As of January 2013 the Government changed the rules regarding high earners and the possible charge arising on the Child Benefit that they receive. Child Benefit has always been paid out to individuals of all levels of income however, post the start of 2013 high earners now have to pay an extra tax charge on Child Benefits received throughout the year.
A higher earner in this instance is an individual with an income of over £50,000 a year. There is a 1% tax charge on the Child Benefit payments received for every £100 of income over the £50,000 limit.
E.g. Dave’s income is £58,000 in a particular year – his tax charge will equal 80% of the Child Benefit received in that same year.
For those earning over £60,000 the tax charge will increase to the point whereby it will cancel out all of the Child Benefit received throughout the year.
The Finer Details
When deciding whether this tax rule applies to yourself remember that it is the income of each individual within a household that is taken into consideration.
- You not only need to look at your own income but also the income of your partner
- If you have an income of over £50,000 then the extra charge will need to be paid
- If your Partner also has an income of over £50,000 then it will be the individual earning the most that will be responsible for paying this extra tax
- If both you and Partner have incomes less than £50,000 (even if they add up to over £50,000 in total), you will receive the full Child Benefit amount and not have to pay extra tax back
- Even if the child is not your own but he/she lives with you, the tax charge is still due on the higher earner
The benefits received are tax-free payments (unless the above applies to yourself and/or partner). The current set amount one parent can receive is £20.50 per week for the 1st child, and a further £13.55 for each additional child. These payments are administered by the HMRC and were brought about to help parents with the cost of raising children. Child Benefit payments apply to all children under the age of 16 and will stop if your child leaves full time education.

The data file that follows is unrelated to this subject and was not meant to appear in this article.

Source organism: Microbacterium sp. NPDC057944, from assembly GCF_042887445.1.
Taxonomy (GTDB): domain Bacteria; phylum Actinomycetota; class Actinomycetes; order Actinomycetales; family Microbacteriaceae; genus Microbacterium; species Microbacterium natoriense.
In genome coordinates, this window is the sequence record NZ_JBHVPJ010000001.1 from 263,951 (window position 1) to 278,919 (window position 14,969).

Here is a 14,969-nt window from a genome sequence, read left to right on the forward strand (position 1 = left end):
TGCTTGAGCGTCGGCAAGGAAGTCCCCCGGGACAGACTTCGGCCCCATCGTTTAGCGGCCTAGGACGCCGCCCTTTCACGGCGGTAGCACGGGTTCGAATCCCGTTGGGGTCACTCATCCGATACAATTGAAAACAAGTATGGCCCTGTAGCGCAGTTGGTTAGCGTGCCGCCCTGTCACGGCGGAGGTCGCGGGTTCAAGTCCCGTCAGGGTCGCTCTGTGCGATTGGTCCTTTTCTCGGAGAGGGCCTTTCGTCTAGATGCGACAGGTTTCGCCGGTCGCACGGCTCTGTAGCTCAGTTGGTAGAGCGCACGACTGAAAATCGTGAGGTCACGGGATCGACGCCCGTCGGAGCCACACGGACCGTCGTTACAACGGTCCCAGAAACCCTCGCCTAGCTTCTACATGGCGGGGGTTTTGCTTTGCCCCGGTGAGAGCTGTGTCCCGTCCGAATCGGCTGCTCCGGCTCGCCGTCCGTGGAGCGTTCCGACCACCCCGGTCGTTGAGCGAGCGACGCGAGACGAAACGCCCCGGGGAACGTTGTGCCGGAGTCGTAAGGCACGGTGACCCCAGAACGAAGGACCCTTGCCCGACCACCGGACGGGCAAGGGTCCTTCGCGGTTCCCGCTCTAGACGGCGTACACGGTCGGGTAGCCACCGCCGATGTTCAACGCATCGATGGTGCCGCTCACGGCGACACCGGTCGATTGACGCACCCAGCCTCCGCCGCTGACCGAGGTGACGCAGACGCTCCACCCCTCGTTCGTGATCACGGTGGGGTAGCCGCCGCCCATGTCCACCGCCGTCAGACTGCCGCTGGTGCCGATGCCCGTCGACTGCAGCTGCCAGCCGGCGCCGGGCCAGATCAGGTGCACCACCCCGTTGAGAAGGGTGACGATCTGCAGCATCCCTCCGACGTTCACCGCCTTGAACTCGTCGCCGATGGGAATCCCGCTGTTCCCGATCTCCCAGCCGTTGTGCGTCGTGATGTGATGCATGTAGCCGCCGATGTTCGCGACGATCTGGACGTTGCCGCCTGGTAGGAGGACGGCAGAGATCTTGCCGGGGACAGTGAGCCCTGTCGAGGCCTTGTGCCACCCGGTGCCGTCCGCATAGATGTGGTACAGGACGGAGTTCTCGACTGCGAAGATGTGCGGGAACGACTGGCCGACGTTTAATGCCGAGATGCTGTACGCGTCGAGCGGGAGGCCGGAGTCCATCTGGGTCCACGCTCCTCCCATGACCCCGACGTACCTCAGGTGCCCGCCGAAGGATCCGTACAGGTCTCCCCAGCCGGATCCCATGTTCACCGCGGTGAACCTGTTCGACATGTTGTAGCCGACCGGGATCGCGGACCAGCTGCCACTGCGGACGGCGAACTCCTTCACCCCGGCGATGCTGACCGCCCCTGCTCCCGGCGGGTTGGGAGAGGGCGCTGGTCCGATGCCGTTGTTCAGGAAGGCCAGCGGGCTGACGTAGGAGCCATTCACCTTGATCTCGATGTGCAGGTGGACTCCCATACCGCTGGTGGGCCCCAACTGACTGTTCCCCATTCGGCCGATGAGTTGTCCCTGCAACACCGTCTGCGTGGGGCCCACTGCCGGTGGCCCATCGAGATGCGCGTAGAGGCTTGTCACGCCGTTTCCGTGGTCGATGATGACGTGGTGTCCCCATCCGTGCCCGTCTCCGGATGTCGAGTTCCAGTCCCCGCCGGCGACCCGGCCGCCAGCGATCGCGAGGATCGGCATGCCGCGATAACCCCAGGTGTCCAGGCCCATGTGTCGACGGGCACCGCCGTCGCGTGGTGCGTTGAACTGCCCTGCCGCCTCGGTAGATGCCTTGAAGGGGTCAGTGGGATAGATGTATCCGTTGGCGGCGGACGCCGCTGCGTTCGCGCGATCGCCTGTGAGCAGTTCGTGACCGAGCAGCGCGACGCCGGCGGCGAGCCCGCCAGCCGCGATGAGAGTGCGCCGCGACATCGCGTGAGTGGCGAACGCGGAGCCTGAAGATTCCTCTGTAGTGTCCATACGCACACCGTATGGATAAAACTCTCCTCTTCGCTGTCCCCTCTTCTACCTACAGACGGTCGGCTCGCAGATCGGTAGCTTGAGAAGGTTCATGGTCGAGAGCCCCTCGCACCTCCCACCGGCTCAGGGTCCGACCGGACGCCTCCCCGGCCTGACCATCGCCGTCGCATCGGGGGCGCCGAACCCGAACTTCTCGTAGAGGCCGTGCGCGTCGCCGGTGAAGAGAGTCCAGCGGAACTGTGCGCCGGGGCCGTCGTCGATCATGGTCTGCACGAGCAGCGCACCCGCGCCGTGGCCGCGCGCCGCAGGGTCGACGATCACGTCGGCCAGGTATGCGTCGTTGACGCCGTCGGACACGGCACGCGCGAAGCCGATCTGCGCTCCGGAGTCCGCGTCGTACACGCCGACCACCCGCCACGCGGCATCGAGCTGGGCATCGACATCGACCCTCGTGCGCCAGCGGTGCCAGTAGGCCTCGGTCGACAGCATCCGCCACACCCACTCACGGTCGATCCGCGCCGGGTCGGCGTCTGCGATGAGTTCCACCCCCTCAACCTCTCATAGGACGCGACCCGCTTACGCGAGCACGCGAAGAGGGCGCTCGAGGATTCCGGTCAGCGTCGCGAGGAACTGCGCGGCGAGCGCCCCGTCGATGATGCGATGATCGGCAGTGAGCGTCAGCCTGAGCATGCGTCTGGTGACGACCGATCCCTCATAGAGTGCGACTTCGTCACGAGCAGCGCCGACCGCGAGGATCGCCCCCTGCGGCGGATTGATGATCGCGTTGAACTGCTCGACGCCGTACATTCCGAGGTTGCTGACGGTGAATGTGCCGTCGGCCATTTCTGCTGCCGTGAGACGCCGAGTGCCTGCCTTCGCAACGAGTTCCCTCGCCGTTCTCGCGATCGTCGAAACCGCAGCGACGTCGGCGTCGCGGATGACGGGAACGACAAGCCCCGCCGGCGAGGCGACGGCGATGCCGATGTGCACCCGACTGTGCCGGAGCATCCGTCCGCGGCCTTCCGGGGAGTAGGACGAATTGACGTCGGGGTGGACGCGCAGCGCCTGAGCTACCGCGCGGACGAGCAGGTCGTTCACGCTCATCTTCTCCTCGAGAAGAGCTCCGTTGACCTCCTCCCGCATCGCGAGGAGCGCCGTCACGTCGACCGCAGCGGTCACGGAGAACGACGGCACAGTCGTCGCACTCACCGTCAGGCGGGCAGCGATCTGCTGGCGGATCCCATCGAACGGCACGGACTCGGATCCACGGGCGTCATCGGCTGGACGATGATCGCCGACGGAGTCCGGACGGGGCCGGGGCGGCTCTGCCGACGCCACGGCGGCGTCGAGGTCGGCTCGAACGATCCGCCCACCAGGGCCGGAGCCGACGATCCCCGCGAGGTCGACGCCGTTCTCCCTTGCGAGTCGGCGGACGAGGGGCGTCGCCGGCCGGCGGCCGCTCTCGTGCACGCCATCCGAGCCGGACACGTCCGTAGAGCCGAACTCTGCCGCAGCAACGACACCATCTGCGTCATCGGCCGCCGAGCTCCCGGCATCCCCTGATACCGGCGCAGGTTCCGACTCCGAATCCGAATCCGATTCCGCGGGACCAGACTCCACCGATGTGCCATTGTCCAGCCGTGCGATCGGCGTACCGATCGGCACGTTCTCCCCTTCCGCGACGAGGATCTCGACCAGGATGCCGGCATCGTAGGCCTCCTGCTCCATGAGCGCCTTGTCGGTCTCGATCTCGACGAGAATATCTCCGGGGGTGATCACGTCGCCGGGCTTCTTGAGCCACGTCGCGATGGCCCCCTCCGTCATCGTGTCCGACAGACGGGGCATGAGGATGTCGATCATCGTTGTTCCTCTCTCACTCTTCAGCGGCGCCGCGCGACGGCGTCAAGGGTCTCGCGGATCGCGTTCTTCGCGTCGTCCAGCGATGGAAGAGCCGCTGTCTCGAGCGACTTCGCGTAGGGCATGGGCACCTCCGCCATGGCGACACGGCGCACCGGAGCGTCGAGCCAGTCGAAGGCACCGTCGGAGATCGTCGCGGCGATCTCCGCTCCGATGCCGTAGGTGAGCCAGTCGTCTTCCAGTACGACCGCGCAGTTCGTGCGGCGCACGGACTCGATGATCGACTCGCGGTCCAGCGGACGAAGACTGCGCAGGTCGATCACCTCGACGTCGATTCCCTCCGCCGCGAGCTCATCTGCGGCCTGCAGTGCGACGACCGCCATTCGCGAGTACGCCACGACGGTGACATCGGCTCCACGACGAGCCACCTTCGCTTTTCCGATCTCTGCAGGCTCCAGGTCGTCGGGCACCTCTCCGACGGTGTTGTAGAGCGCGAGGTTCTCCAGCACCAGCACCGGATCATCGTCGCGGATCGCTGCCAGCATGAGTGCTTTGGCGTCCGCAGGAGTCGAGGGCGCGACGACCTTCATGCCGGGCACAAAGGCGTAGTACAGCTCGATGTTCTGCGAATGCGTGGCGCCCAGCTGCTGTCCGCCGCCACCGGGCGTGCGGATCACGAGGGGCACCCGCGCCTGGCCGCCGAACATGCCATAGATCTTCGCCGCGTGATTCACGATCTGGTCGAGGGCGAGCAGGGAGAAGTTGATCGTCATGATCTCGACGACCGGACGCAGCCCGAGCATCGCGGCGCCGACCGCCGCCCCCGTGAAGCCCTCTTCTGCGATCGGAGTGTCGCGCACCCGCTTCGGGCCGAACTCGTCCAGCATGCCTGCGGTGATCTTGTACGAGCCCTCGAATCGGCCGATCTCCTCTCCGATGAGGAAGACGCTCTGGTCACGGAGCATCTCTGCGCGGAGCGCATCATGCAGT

How do you pay the extra tax?
Anybody who receives Child Benefit payments and falls into the scope of the new high income child benefit charge will need to complete a self-assessment at the end of each tax year. This is when you will have to declare that you are eligible to pay the extra charge.
Even if you do not normally complete a self-assessment, the child benefit charge alone may bring you into the scope to complete one.
This tax charge is payable on 31st January after the end of the tax year, along with any other tax you would normally be paying through your assessment.
You can check the amount of Child Benefit you have received throughout the tax year here: https://www.gov.uk/child-benefit-tax-calculator
Reducing your Taxable Income
There are ways however to reduce your taxable income and therefore avoid the extra tax charge incurred by high earners for Child Benefit.
One way to do so could be by making larger contributions towards your pension. Pension contributions are taken away from your income before the tax charge you are due to pay is calculated therefore, if your income falls below £50,000 you will no longer need to pay the extra charge.
When would it still be beneficial to carry on receiving child benefit?
In some cases you may want to carry on receiving the child benefit even if you or your partner’s income is over £60,000
For example, if Mrs X has no income, but claims the child benefit, and Mr X had income of £60,000, we know the full amount will be repaid by Mr X to HMRC via his Tax Return. However, purely on the fact Mrs X is receiving the child benefit herself; she will receive a year’s credit towards her state pension. This applies for every year that child benefit is claimed up until your child’s 12th birthday (remember you need 30 years NI credits for a full basic state pension later in life).
Therefore, new mums and dads who are in the position detailed above are encouraged to register for child benefit to protect their entitlement to the state pension.
If you would like to receive further information on this topic please contact our Personal Tax Team on 01707 871610 for further advice on how to reduce your taxable income.
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